Hyperventilating, Or Just Taking a Breather?

After yesterday’s panic – mostly due to the negative S&P action on US  debt – the markets returned to something resembling “normality,” Tuesday. But the fear is still out there. And one can not say for sure if the market participants are just taking a breather or if they’re hyperventilating.

“The talk of a Greek restructuring hasn’t gone away; indeed there were further reports of a German government official saying that a haircut was inevitable.”

Gavan Nolan


It was quite a busy day in credit markets Tuesday, as the US earnings season was billed as the main event. A strong performance from two prominent names helped spreads rally in the afternoon. But there’s still a ticking bomb beneath the surface.

Greece’s fiscal fate, the other driver behind recent volatility, was also bubbling under the surface.

“But investors appeared to take a breather today in what was probably another session affected by the upcoming Easter holiday,” credit analyst Gavan Nolan at Markit writes in his daily comment.

Well, there’s also the possibility that the market participants are hyperventilating as another anxiety attack is building up inside.

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Roasting A Pig?

“It sound contradictory to say that it’s a disappointment if Goldman Sachs’ earnings don’t beat expectations but that’s how the market treats the company’s results,” Nolan points out.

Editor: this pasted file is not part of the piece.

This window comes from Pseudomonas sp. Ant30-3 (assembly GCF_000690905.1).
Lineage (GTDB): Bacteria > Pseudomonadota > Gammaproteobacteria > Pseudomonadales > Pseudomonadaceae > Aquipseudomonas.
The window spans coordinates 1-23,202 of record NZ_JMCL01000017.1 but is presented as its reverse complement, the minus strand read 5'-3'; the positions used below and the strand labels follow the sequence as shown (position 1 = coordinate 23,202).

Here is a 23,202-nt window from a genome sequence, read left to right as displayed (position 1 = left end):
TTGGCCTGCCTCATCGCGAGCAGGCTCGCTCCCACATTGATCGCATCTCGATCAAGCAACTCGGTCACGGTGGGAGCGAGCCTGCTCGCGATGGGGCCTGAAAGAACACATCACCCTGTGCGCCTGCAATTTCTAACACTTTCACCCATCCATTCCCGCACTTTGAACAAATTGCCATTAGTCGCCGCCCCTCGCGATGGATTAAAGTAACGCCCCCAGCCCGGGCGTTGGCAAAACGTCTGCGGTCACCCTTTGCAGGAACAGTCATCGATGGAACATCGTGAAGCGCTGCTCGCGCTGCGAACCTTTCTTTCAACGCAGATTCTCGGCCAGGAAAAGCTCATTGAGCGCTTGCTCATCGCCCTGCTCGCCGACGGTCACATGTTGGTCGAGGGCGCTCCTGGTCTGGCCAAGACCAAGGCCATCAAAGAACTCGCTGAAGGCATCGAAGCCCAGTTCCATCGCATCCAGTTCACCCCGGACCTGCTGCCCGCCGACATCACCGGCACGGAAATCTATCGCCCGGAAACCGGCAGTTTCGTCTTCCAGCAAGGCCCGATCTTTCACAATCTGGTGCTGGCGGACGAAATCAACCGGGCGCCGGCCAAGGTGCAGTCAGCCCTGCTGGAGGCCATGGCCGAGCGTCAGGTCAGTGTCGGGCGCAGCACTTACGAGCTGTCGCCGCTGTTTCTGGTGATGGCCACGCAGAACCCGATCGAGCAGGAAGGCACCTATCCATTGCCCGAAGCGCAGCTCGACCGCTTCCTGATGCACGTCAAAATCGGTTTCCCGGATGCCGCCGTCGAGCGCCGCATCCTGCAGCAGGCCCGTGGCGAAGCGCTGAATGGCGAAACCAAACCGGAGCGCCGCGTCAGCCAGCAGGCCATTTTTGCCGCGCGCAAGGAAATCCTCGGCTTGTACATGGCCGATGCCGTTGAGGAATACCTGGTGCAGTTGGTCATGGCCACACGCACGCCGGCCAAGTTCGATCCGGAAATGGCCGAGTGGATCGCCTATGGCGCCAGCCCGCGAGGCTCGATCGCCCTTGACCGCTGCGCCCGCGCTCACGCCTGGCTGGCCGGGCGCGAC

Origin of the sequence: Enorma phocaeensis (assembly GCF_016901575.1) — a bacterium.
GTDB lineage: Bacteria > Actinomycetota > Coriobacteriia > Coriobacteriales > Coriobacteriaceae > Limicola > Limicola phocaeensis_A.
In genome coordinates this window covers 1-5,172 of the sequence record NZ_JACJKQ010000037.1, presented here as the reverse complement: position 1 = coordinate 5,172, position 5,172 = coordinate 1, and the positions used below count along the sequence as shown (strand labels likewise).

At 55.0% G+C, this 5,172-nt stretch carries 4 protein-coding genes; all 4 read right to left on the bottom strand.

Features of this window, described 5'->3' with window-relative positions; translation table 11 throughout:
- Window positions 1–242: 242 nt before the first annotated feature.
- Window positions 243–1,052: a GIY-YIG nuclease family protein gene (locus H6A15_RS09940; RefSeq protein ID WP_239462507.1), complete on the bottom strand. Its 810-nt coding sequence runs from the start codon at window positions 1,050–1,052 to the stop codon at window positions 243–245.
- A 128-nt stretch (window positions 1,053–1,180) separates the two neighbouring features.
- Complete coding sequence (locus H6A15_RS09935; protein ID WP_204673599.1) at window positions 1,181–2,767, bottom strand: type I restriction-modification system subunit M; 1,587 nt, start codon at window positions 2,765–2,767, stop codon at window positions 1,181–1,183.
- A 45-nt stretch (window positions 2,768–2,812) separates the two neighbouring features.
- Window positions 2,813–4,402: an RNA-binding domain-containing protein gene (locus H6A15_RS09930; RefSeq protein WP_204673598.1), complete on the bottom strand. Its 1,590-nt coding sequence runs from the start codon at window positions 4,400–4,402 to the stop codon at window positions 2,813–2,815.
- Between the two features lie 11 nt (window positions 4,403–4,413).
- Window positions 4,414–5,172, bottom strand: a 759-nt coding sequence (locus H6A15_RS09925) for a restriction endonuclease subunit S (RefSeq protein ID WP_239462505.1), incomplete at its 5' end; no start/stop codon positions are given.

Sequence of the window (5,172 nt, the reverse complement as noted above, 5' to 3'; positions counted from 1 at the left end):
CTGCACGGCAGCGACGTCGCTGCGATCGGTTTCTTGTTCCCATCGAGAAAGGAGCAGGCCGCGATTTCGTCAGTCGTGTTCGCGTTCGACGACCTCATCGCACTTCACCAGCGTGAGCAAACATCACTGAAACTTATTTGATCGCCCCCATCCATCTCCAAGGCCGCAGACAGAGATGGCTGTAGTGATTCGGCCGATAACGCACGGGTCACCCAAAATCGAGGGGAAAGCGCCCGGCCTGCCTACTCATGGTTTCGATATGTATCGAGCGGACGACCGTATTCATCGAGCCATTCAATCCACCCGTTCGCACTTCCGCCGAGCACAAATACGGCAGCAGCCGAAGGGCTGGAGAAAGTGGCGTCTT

Now, that is interesting; why?

The bank that sees itself as some kinda God, but are seen by others at the manifestation of the devil,  performed about what could be expected in the first quarter of 2011.

Goldman’s profits, however, came in well ahead of the  consensus estimates.

The bank’s earnings per share was $1.56, significantly down on last year, but still almost double analyst estimates.

“It’s all-important FICC division’s revenues jumped 164% from a disappointing fourth-quarter, defying forecasts of a difficult start to the year,” Gavan Nolan highlights.

Goldman’s spreads have underperformed its larger banking rivals over the last six months, with many predicting that its reliance on trading revenues would suffer disproportionately.

“That didn’t happen, but it will interesting to see on Thursday how Morgan Stanley fared,” Nolan notes.

Johnson & Johnson, one of the few AAA-rated corporates left in the credit universe, also surprised on the upside.

The company’s sales rose 3.5%, beating expectations, and it raised its full-year earnings guidance.

“A rebound in housing starts and permits completed the positive picture from the US,” the Markit analyst writes.

The Slaughter House

The widening in European sovereigns was curtailed Tuesday, with profit taking probably making some contributions.

“The talk of a Greek restructuring hasn’t gone away; indeed there were further reports of a German government official saying that a haircut was inevitable,” Gavan Nolan writes as a final remark.

Peripheral banks rallied in tandem with the sovereigns.

  • Markit iTraxx Europe S15 100.75bp (-1.5), Markit iTraxx Crossover S15 373.75bp (-9.5)
  • Markit iTraxx SovX Western Europe S5 187bp (-2)
  • Markit iTraxx Senior Financials S15 133.5bp (-6), Markit iTraxx Subordinated Financials S15 235bp (-10)
  • Sovereigns – Greece 1240bp (+4), Spain 241bp (-12), Portugal 608bp (-12), Italy 151bp (-8), Ireland 600bp (0)
  • Japan 86bp (+1)
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